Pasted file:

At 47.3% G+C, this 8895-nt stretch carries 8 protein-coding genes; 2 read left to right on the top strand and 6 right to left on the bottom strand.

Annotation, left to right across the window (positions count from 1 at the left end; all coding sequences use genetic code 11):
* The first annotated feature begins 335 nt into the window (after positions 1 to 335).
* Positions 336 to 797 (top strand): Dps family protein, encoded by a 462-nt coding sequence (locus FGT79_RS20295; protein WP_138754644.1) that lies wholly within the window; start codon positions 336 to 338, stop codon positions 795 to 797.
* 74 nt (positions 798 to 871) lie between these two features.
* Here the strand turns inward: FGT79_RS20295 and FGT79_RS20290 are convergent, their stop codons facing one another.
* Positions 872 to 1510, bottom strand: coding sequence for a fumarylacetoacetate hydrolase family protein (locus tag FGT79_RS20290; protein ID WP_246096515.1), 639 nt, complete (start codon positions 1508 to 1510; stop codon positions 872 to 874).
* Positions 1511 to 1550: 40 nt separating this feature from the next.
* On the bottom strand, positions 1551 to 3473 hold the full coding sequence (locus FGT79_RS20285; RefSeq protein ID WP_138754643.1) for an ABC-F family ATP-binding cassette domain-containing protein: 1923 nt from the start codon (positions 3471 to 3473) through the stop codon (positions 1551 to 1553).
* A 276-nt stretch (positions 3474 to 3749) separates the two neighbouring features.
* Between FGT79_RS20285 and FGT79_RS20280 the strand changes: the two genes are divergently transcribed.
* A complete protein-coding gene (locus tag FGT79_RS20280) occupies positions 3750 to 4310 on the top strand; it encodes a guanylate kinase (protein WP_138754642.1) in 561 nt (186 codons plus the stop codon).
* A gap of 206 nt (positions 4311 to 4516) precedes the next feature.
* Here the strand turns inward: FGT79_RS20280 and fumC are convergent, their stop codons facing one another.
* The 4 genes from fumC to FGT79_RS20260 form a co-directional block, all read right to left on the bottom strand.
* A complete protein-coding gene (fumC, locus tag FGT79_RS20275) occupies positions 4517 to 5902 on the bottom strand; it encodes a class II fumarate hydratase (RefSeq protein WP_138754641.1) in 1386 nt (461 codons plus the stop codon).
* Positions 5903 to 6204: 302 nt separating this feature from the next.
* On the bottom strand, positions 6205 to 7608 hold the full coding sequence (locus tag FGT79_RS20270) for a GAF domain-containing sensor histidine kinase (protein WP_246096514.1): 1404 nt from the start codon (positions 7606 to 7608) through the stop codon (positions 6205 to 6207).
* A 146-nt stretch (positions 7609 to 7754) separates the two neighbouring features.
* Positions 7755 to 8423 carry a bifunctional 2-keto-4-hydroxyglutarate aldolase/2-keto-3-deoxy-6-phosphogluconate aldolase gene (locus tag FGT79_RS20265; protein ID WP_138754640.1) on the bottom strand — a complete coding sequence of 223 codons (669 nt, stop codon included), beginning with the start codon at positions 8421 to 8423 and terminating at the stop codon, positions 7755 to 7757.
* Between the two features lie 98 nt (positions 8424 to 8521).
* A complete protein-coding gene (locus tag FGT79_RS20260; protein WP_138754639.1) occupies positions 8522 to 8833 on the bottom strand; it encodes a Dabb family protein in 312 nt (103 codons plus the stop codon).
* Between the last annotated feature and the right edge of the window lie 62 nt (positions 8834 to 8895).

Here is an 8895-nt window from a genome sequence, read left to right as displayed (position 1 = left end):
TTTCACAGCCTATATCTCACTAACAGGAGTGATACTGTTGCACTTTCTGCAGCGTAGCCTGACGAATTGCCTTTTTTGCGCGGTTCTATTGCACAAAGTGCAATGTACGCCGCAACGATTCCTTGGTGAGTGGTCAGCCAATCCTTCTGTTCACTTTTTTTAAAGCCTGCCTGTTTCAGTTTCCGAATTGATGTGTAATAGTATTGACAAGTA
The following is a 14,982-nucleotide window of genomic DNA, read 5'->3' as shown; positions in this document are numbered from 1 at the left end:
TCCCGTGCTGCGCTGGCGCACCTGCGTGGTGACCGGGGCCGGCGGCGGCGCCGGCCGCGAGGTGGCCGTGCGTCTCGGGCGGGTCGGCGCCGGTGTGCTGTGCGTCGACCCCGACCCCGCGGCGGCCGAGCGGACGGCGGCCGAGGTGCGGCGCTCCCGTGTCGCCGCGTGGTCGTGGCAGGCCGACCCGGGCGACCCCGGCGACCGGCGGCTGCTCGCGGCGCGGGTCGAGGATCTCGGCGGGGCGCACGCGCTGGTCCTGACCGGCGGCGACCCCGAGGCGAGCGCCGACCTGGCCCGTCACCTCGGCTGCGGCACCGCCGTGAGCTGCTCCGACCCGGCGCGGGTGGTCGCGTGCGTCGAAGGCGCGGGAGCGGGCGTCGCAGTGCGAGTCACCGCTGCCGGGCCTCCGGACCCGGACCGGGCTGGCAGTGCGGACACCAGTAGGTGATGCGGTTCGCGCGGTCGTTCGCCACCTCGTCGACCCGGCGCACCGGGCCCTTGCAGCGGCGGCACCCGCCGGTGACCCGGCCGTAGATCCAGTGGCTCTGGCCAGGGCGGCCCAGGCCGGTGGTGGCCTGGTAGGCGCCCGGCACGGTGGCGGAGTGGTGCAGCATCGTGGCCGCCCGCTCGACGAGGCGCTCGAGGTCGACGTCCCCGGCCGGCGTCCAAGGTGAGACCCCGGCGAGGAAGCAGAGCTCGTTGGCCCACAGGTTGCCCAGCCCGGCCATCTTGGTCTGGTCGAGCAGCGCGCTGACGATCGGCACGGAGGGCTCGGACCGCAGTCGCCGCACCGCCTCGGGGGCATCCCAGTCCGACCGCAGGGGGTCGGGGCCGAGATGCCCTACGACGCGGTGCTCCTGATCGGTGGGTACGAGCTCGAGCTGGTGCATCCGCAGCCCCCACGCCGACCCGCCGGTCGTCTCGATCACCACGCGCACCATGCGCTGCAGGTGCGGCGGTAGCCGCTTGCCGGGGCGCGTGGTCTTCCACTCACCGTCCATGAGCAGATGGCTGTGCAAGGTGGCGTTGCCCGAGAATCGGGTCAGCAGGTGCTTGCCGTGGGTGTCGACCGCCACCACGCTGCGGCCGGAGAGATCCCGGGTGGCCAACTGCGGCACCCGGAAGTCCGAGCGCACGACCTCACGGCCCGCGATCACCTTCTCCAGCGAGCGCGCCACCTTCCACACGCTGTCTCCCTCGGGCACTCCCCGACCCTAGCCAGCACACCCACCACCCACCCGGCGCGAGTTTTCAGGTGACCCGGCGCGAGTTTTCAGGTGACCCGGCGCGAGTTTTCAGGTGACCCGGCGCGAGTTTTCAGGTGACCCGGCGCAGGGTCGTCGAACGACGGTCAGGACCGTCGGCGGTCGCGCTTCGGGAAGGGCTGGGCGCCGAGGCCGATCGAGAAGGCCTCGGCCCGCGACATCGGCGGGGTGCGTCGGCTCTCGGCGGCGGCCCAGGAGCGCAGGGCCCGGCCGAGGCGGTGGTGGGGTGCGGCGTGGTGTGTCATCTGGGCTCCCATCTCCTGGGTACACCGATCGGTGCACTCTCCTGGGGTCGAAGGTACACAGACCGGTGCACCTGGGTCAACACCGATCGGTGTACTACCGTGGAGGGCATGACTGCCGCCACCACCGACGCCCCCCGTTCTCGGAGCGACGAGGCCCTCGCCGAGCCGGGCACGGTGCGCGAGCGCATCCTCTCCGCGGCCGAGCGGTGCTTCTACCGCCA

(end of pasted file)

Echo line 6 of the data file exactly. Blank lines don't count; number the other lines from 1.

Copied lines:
* Here the strand turns inward: FGT79_RS20295 and FGT79_RS20290 are convergent, their stop codons facing one another.